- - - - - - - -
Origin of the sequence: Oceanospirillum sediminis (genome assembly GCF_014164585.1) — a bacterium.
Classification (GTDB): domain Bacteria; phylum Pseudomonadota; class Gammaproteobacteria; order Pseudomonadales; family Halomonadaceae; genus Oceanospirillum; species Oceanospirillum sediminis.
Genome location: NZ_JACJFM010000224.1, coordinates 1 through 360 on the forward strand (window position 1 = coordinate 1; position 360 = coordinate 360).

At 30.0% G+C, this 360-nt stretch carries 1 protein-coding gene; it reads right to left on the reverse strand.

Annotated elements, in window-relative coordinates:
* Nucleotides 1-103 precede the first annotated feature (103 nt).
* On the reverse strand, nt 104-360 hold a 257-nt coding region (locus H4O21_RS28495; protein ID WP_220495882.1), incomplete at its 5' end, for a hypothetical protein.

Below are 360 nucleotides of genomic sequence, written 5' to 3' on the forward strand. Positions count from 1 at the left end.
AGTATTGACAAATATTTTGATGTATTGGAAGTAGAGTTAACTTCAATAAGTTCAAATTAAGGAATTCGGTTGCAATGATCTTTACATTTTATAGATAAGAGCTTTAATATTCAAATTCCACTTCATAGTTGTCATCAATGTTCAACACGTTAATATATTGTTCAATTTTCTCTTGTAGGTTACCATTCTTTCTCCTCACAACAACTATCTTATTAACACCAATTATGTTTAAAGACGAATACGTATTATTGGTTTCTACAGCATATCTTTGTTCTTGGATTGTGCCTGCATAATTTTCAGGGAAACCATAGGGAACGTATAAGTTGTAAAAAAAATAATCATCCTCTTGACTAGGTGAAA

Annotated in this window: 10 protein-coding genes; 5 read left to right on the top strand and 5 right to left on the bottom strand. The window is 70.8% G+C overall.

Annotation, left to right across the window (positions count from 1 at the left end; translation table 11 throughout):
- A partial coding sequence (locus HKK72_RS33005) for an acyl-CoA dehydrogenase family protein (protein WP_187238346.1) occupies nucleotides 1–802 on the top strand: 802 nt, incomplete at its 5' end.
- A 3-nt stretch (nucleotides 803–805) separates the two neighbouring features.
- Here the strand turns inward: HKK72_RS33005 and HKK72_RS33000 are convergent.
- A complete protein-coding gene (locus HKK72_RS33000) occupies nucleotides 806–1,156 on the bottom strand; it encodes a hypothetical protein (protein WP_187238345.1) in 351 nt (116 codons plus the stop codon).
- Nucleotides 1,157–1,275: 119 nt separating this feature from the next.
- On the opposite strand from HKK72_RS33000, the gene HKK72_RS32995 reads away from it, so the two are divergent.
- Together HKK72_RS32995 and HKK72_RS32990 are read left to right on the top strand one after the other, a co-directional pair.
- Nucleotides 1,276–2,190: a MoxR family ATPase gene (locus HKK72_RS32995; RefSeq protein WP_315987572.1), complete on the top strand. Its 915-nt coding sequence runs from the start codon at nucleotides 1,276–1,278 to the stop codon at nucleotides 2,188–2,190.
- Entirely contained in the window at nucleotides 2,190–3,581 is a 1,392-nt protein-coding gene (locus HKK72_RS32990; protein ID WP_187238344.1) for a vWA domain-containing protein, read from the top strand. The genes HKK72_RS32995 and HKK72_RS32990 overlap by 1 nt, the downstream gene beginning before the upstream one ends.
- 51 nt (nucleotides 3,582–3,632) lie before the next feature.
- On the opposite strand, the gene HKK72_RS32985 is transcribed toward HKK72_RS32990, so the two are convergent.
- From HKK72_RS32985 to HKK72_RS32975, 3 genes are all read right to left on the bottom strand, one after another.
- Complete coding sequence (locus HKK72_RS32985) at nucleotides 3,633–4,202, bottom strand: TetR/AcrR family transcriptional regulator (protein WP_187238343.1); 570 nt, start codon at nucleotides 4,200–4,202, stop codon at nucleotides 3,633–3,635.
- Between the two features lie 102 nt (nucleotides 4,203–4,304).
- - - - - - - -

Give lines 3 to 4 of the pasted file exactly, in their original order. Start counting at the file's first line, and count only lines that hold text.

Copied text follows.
Genome location: NZ_JACJFM010000224.1, coordinates 1 through 360 on the forward strand (window position 1 = coordinate 1; position 360 = coordinate 360).

At 30.0% G+C, this 360-nt stretch carries 1 protein-coding gene; it reads right to left on the reverse strand.